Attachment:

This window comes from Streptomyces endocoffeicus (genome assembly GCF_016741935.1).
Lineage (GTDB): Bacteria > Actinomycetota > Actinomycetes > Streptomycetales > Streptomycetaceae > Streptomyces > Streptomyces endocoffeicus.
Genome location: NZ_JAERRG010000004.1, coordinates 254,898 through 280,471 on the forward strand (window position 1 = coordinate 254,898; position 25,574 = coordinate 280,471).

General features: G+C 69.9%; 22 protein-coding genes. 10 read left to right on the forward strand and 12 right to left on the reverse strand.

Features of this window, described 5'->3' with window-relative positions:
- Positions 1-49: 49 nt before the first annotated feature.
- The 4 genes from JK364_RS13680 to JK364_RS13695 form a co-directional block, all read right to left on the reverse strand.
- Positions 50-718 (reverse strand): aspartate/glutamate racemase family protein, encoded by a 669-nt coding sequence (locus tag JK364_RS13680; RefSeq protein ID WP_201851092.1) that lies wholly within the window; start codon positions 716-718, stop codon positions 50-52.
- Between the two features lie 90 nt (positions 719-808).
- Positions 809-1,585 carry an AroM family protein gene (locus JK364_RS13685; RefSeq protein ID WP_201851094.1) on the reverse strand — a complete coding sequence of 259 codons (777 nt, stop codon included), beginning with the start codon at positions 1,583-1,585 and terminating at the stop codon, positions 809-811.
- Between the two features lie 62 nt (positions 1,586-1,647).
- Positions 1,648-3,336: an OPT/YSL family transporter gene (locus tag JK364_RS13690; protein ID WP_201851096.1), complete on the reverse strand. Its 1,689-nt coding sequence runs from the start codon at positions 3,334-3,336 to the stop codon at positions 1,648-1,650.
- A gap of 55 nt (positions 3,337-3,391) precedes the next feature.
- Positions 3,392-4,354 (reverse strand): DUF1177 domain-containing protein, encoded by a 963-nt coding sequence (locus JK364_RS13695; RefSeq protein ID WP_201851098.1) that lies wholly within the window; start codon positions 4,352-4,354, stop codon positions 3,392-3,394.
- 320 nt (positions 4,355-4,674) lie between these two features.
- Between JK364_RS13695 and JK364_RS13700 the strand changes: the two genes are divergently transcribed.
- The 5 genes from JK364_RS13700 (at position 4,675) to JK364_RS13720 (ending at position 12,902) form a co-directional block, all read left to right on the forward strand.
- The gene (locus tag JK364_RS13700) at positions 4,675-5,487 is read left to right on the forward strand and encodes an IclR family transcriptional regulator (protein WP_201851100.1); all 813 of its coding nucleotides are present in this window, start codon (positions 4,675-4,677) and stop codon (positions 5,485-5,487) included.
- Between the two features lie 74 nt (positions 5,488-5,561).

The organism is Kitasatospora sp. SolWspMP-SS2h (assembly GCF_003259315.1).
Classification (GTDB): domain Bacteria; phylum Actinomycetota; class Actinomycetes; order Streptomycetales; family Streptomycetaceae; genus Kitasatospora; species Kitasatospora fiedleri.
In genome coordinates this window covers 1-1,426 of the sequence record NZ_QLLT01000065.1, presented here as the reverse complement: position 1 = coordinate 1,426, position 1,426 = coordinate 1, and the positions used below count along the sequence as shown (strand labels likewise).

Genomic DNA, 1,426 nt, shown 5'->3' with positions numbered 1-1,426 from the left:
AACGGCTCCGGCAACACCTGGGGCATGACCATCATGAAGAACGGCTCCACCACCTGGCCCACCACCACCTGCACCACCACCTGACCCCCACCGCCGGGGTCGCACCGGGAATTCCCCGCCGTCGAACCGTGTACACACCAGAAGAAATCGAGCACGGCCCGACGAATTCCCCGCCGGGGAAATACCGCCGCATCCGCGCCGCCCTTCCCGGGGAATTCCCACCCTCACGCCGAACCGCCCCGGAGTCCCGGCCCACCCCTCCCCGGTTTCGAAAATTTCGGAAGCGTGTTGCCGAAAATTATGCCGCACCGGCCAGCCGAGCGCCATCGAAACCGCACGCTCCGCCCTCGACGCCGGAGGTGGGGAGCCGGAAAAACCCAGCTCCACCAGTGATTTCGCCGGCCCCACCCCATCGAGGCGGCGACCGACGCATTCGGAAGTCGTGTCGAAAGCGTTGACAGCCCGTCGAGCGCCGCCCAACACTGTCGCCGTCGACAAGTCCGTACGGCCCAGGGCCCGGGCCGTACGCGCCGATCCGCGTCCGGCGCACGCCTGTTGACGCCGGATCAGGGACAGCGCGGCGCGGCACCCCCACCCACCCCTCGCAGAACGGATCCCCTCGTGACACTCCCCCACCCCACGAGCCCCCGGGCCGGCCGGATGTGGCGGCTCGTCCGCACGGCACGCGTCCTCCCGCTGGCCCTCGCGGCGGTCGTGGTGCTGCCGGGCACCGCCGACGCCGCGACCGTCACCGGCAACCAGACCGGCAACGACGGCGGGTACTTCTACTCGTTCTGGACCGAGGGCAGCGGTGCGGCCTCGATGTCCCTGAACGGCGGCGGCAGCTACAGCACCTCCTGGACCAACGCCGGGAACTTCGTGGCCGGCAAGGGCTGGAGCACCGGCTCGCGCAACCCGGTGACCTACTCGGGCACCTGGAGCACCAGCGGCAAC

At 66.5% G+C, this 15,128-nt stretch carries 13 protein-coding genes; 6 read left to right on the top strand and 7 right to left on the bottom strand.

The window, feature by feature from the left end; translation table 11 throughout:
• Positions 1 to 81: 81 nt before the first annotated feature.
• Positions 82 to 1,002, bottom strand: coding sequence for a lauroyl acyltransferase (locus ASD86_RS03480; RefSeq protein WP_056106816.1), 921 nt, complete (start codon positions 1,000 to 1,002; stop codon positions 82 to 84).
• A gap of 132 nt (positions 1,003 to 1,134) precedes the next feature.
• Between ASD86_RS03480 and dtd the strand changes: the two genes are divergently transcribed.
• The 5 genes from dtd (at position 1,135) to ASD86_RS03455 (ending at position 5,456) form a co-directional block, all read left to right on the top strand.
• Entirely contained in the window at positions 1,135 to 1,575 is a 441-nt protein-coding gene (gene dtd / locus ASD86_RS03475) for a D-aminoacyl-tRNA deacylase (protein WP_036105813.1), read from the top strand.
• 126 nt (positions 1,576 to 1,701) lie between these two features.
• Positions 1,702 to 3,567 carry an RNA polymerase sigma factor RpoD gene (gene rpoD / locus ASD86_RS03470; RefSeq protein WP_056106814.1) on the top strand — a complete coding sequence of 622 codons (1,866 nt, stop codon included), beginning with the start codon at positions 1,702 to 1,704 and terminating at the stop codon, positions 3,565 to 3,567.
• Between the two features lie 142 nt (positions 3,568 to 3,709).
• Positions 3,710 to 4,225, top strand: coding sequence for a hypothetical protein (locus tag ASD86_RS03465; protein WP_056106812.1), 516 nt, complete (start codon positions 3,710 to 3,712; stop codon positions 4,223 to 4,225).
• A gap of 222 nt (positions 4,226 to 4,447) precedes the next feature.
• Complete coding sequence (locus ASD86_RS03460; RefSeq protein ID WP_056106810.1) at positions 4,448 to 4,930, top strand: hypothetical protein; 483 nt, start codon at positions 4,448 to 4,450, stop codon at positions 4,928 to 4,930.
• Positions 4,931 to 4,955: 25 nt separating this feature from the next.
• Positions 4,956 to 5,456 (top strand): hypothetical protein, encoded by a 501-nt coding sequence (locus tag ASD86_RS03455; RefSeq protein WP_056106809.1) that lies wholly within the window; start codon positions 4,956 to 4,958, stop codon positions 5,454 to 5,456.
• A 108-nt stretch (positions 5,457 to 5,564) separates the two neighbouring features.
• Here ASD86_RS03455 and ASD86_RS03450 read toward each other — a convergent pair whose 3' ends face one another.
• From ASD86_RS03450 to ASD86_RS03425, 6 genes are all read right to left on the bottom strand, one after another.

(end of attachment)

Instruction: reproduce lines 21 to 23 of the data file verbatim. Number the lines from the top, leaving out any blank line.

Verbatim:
Classification (GTDB): domain Bacteria; phylum Actinomycetota; class Actinomycetes; order Streptomycetales; family Streptomycetaceae; genus Kitasatospora; species Kitasatospora fiedleri.
In genome coordinates this window covers 1-1,426 of the sequence record NZ_QLLT01000065.1, presented here as the reverse complement: position 1 = coordinate 1,426, position 1,426 = coordinate 1, and the positions used below count along the sequence as shown (strand labels likewise).

Genomic DNA, 1,426 nt, shown 5'->3' with positions numbered 1-1,426 from the left: